Whole Foods CEO Open to Selling Marijuana and the Legal Cannabis Market Projected to Be Worth $36 Billion Annually
Adam Rifkin stashed this in Business Facts
Organic Foods are a $33 billion per year industry but Marijuana will be bigger:
The third edition of the ArcView Group’s State of Legal Marijuana Markets report found that cannabis is the fastest growing industry in the United States. This report revealed that $2.7 billion was spent in the cannabis industry in 2014, which is a 74 percent increase from $1.5 billion in 2013.
If this trend continues as more states legalize, it is predicted that the industry could easily be worth more than the organic food market. Organic foods currently bring about $33 billion each year, and it is estimated that the legal marijuana market could bring in closer to $36 billion each year once every state ends prohibition. By 2019, it is projected that the industry could be worth over $10 billion as new markets join and the already established ones grow.
Cannabis concentrates, edibles, infused-beverages and other products that are not readily available for purchase on the black market, are rapidly gaining in popularity and account for a large portion of the current legal market. Could items like these end up on the shelves of large food industry leaders like Whole Foods? ArcView CEO, Troy Dayton, says yes. Dayton reported to Business Insider,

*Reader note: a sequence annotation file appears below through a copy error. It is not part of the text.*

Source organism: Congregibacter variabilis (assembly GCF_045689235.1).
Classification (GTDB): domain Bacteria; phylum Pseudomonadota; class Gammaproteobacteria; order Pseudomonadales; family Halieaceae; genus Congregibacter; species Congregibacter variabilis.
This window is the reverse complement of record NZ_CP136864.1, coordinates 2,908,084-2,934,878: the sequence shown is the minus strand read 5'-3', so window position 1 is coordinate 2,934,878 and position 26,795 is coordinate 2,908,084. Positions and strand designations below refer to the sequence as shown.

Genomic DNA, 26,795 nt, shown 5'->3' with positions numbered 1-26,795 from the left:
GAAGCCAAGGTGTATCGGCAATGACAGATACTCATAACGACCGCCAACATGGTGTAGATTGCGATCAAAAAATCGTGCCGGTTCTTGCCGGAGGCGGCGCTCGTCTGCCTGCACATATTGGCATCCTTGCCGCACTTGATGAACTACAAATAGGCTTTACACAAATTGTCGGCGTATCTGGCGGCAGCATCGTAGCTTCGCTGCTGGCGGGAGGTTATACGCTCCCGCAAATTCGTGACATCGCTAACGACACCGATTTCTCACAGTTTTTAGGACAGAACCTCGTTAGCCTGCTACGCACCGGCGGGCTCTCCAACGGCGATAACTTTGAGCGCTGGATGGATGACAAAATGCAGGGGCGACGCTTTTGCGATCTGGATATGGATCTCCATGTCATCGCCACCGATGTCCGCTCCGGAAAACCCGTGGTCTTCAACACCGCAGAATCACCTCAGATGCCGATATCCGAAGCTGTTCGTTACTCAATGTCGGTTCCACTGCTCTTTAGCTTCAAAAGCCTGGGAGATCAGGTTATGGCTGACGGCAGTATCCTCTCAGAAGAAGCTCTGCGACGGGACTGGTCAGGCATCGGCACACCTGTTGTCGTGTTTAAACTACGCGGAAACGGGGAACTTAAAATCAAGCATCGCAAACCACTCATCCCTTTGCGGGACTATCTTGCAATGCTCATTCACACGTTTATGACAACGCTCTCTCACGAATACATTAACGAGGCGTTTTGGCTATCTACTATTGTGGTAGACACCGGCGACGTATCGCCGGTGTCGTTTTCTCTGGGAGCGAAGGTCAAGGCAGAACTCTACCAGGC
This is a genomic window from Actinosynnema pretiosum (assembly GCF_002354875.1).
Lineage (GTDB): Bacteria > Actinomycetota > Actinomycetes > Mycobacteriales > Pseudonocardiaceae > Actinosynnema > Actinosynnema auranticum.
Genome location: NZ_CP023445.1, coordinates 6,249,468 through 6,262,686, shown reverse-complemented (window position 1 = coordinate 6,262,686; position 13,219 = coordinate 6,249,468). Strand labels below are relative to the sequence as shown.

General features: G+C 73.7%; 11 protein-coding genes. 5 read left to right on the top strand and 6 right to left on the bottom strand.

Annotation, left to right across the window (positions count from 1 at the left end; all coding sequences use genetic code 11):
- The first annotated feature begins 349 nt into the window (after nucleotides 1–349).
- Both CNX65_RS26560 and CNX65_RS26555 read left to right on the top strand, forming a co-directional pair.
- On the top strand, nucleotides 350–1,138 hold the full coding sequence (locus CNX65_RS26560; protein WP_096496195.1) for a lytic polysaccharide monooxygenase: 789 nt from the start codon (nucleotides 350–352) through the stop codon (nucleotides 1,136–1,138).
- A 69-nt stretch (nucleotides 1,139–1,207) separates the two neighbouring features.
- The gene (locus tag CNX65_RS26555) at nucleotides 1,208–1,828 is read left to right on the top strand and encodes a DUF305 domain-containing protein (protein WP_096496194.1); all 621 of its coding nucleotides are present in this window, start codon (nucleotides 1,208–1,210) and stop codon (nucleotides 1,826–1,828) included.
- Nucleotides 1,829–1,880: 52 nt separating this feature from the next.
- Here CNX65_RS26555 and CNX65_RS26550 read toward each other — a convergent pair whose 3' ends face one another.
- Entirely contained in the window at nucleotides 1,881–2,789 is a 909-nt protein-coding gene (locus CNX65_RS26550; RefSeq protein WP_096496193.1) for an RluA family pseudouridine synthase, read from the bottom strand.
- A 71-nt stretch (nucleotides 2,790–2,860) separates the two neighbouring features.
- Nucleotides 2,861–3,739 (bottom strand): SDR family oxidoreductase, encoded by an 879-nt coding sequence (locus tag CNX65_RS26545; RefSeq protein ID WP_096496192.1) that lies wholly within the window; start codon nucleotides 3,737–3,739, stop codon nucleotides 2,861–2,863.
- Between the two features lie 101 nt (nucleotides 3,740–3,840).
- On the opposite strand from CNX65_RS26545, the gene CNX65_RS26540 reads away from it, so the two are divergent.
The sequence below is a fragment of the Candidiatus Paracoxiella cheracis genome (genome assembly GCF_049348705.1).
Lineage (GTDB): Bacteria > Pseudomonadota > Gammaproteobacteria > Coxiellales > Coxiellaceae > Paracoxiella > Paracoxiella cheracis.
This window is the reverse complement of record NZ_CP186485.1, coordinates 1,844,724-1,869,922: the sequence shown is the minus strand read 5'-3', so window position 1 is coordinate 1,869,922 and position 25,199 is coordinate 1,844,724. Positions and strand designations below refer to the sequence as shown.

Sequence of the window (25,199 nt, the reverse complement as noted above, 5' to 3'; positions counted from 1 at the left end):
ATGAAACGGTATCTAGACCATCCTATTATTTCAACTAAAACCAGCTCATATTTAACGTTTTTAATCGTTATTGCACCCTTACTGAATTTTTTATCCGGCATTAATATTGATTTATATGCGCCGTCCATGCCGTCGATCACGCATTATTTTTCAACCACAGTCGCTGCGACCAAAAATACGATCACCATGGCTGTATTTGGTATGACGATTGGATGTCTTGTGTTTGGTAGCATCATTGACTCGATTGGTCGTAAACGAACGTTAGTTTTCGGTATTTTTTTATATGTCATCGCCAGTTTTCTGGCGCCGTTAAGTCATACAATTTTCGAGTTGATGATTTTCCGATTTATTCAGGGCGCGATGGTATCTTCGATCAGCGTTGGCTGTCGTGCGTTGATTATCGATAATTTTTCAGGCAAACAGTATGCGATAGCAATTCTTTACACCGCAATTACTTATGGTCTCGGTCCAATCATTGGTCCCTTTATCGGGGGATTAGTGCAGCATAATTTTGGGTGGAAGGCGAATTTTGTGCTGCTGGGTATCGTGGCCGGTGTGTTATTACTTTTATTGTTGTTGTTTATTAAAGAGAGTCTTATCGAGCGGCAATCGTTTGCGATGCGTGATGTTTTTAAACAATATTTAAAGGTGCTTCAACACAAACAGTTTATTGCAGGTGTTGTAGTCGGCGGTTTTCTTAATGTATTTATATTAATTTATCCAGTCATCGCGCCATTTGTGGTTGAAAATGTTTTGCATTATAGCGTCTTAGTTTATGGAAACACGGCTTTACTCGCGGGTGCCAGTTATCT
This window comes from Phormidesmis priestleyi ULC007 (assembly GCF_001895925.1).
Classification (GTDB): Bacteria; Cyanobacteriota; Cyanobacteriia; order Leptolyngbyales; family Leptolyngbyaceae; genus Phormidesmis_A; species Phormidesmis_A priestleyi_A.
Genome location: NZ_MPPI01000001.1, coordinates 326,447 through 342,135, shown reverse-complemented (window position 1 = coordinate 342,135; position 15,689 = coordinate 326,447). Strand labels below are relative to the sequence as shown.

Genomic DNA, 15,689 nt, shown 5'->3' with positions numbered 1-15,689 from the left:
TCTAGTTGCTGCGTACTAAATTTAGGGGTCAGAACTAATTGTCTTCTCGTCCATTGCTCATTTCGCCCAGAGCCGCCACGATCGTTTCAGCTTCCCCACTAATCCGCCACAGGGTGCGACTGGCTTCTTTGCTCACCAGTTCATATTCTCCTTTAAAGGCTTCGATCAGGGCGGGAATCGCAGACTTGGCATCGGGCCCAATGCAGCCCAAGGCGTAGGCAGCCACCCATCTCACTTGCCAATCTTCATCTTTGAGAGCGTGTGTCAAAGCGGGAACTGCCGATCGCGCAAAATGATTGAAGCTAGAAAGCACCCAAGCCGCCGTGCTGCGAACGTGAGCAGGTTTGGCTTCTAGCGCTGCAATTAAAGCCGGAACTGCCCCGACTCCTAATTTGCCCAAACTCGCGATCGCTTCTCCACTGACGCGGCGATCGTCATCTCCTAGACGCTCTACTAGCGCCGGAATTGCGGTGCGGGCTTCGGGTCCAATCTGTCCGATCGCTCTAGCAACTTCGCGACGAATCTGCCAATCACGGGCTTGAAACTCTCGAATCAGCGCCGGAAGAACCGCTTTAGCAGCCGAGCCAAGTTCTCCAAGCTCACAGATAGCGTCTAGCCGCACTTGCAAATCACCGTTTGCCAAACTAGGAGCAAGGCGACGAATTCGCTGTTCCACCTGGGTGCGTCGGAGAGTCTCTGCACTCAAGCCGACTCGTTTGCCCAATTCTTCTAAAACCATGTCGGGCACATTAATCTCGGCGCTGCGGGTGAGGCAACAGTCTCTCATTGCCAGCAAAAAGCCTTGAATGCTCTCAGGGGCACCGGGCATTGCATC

“It’s possible that Whole Foods could be the Whole Foods of cannabis.”
Whole Foods CEO, John Mackey, reportedly acknowledged that he would be open to the idea ONLY if the plant and infused products were fully legalized and accepted by the local communities.
Troy Dayton continued his thought about the possible cohesion of the two markets to Business Insider,
“John Mackey said he could definitely see a gourmet cannabis section at Whole Foods.”
The State of Legal Marijuana Markets report also reveals that $370 million dollars were spent by consumers in Colorado and Washington in 2014. Once Alaska and Oregon have a legal recreational market running for at least a full year, similar purchases are expected to be seen from consumers in the two newest legal states.
The fastest-growing market was actually seen in Arizona, a state where only medical marijuana has been legal since 2010. Sales in Arizona reached $35 million in 2013, and surged to $155 million in 2014, further confirming the growth potential estimated for maturing markets.
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